What is the professional background of the people who have found themselves working in open data? And how are their careers likely to develop in the future?
The answer to the first question is that: it’s very diverse. A session at Open Data Camp 5 heard from people who had started out as foresters, commercial under-writers and as architects. And from people who had begun their careers in large DIY chains and councils.
Just one participant had been recruited to an open data project from university. And he had studied history while he was there.
Continue reading Open data careers
A small but select band of Open Data Camp 5 participants gathered in the garden room for a final session devoted to the subject of catalogues. And meta-data. Or both.
Session leader Jen Williams explained: “I pitched a session on catalogues because there doesn’t seem to be much interest in them. The discussion [at #ODCamp] is all about datasets, and publishing datasets, and getting people to engage with them.
“It’s not about telling people what we have got. And I would say that publishing a catalogue goes a long way towards doing that.
Continue reading Catalogues and metadata
What is the value to the local economy of open data – and open data unconferences? The wider benefit of open data to local economies is harder to quantify. There’s no E-MC^2 equation of open data benefit yet.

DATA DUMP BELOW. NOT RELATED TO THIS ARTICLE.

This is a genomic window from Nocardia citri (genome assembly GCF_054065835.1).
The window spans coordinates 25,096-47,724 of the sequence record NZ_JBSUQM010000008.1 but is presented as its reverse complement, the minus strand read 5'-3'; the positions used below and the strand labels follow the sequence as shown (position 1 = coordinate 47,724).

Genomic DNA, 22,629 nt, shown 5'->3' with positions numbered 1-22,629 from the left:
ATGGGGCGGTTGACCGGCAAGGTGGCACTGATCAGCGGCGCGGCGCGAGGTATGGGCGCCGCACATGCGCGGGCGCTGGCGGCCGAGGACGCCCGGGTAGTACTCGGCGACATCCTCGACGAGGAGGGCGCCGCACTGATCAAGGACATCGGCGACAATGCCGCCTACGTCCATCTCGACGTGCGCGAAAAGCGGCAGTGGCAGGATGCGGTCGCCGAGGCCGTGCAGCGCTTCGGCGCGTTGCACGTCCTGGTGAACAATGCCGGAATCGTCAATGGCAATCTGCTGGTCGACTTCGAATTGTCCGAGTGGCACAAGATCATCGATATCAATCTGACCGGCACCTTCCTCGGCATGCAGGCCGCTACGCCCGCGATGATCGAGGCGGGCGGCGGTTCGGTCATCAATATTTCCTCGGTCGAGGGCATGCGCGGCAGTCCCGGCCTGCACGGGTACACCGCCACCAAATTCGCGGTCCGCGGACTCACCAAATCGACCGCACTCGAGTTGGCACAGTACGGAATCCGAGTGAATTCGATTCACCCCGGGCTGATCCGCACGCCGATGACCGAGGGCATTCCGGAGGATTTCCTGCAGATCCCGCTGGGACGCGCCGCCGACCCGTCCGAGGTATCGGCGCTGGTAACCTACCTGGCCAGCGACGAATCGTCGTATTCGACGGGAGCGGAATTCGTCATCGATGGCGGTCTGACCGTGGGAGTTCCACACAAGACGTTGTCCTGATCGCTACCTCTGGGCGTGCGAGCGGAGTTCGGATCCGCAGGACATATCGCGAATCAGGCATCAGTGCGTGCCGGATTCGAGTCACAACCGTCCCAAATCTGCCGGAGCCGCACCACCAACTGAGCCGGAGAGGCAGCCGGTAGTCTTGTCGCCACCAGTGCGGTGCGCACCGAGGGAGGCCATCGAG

So let’s talk about unconferences, and Open Data Camp in particular.
Some organisers have a sense that it stimulates the economy, but no sense of how to measure that. There’s local sponsorship – so they’re expecting some return on that investment. It might be an opportunity to meet potential customers, or to improve their operational intelligence.
Corporate social responsibility is one reason people sponsor: it’s both a community benefit, but it also benefits companies to have a thriving open data ecosystem.
Continue reading Making Open Data Camp matter – to local economies and more
Open Data Camp 5, day two, opened with a discussion of the impact of the private sector on open data.
The session was led by Shelby Switzer, who explained she was interested in the subject because she worked for a company in the US [Healthify] that uses a lot of open data about social issues and services.
The problem: “We find the data sucks and we have to put a lot of effort into making it better,” she said. “So, I want to talk about how we get the providers to do better.
“Also, how to prove to my company that it is better to help to improve the data at source, instead of spending so much time cleaning it.”
Continue reading Impact of the private sector on demand
What do you do if you find QGIS too easy (and like pain) – you start mapping in R.
But what do people in the room do with mapping, and what data sets do they use?
In Birmingham they used Edubase to plot previous ‘catchment’ areas for schools. Some schools do it from the centre of schools, some from the school gates. And some schools have more than one gate… Some were basing it on distance to the nearest train station. It was about creating boundaries, and then you could set up a tool based on postcodes to see if people are within the boundaries are not.